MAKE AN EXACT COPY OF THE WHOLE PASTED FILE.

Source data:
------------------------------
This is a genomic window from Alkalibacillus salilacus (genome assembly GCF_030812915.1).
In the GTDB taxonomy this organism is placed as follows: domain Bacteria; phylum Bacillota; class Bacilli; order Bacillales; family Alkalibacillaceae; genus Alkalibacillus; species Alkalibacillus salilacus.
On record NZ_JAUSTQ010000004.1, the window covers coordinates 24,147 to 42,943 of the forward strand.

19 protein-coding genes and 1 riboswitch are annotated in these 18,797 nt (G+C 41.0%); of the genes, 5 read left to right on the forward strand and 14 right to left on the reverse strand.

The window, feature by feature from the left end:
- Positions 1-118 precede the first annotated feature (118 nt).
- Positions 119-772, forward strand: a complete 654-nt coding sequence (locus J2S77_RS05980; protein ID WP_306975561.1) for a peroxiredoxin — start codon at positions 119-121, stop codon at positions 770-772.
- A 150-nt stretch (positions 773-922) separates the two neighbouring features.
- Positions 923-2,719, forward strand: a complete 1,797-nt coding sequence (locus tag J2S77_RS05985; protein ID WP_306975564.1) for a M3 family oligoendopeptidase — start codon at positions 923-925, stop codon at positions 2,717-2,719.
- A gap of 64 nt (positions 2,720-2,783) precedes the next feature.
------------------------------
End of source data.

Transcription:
This is a genomic window from Alkalibacillus salilacus (genome assembly GCF_030812915.1).
In the GTDB taxonomy this organism is placed as follows: domain Bacteria; phylum Bacillota; class Bacilli; order Bacillales; family Alkalibacillaceae; genus Alkalibacillus; species Alkalibacillus salilacus.
On record NZ_JAUSTQ010000004.1, the window covers coordinates 24,147 to 42,943 of the forward strand.

19 protein-coding genes and 1 riboswitch are annotated in these 18,797 nt (G+C 41.0%); of the genes, 5 read left to right on the forward strand and 14 right to left on the reverse strand.

The window, feature by feature from the left end:
- Positions 1-118 precede the first annotated feature (118 nt).
- Positions 119-772, forward strand: a complete 654-nt coding sequence (locus J2S77_RS05980; protein ID WP_306975561.1) for a peroxiredoxin — start codon at positions 119-121, stop codon at positions 770-772.
- A 150-nt stretch (positions 773-922) separates the two neighbouring features.
- Positions 923-2,719, forward strand: a complete 1,797-nt coding sequence (locus tag J2S77_RS05985; protein ID WP_306975564.1) for a M3 family oligoendopeptidase — start codon at positions 923-925, stop codon at positions 2,717-2,719.
- A gap of 64 nt (positions 2,720-2,783) precedes the next feature.